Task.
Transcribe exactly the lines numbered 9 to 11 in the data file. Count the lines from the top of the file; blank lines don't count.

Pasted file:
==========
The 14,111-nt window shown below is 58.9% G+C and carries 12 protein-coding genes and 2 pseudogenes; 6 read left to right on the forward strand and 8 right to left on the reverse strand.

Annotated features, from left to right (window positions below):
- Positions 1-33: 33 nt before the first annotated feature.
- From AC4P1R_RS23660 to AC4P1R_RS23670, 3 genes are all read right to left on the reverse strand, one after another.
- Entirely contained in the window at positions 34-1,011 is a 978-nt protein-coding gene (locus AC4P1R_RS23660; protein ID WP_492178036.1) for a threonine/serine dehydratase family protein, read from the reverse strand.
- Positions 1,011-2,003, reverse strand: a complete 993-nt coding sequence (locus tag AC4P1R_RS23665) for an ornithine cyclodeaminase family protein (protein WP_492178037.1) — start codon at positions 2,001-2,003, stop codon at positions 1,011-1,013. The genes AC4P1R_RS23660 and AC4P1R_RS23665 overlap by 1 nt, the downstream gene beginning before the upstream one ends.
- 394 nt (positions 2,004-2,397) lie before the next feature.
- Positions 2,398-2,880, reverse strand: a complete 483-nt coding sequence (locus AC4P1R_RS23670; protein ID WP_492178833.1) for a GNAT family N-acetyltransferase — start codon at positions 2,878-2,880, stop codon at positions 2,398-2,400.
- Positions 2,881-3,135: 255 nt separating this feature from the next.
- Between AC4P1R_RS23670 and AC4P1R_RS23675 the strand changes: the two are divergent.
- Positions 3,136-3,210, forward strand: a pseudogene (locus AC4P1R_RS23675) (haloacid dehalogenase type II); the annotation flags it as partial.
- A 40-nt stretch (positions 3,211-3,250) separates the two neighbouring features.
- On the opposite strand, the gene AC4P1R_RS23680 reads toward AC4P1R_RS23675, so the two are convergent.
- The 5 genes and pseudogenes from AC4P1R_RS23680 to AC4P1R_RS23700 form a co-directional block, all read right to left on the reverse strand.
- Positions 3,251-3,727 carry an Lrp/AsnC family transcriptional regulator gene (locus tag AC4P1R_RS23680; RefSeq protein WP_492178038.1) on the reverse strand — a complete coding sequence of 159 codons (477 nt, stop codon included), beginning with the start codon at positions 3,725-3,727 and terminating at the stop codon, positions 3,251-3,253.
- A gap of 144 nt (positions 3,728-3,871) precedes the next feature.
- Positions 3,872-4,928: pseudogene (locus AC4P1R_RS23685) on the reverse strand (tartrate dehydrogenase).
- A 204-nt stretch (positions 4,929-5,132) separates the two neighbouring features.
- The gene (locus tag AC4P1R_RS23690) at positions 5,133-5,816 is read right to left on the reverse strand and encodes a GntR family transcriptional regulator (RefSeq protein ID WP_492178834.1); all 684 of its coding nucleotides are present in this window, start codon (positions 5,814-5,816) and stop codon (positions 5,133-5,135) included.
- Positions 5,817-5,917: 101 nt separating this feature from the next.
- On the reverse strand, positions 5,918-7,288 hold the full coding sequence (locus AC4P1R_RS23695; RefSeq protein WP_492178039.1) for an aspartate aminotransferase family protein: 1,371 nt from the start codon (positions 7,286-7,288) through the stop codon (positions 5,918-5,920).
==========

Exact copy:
- Positions 2,881-3,135: 255 nt separating this feature from the next.
- Between AC4P1R_RS23670 and AC4P1R_RS23675 the strand changes: the two are divergent.
- Positions 3,136-3,210, forward strand: a pseudogene (locus AC4P1R_RS23675) (haloacid dehalogenase type II); the annotation flags it as partial.